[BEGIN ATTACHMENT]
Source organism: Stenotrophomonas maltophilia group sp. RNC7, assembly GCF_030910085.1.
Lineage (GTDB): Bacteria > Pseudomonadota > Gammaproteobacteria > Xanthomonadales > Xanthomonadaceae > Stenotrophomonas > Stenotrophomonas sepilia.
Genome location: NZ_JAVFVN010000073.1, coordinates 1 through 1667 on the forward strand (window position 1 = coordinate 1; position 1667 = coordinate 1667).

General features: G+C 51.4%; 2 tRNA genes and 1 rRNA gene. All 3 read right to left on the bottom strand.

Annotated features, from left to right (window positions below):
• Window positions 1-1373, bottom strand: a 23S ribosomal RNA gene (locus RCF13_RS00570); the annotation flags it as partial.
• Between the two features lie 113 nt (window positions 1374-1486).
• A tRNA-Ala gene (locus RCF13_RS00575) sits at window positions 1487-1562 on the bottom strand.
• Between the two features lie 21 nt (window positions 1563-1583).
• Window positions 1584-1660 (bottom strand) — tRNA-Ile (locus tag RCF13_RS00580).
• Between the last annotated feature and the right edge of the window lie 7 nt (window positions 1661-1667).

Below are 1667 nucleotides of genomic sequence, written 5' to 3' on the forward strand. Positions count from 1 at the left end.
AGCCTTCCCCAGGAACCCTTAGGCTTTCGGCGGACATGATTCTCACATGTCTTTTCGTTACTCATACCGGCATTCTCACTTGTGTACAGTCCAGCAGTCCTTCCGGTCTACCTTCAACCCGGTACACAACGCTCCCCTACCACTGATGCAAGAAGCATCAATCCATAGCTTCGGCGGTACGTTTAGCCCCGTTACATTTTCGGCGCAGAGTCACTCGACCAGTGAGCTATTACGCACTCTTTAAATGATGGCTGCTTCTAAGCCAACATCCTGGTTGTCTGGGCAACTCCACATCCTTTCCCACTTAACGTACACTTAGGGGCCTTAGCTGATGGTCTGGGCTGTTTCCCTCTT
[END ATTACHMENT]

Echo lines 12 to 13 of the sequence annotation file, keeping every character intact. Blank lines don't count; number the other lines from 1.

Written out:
Below are 1667 nucleotides of genomic sequence, written 5' to 3' on the forward strand. Positions count from 1 at the left end.
AGCCTTCCCCAGGAACCCTTAGGCTTTCGGCGGACATGATTCTCACATGTCTTTTCGTTACTCATACCGGCATTCTCACTTGTGTACAGTCCAGCAGTCCTTCCGGTCTACCTTCAACCCGGTACACAACGCTCCCCTACCACTGATGCAAGAAGCATCAATCCATAGCTTCGGCGGTACGTTTAGCCCCGTTACATTTTCGGCGCAGAGTCACTCGACCAGTGAGCTATTACGCACTCTTTAAATGATGGCTGCTTCTAAGCCAACATCCTGGTTGTCTGGGCAACTCCACATCCTTTCCCACTTAACGTACACTTAGGGGCCTTAGCTGATGGTCTGGGCTGTTTCCCTCTT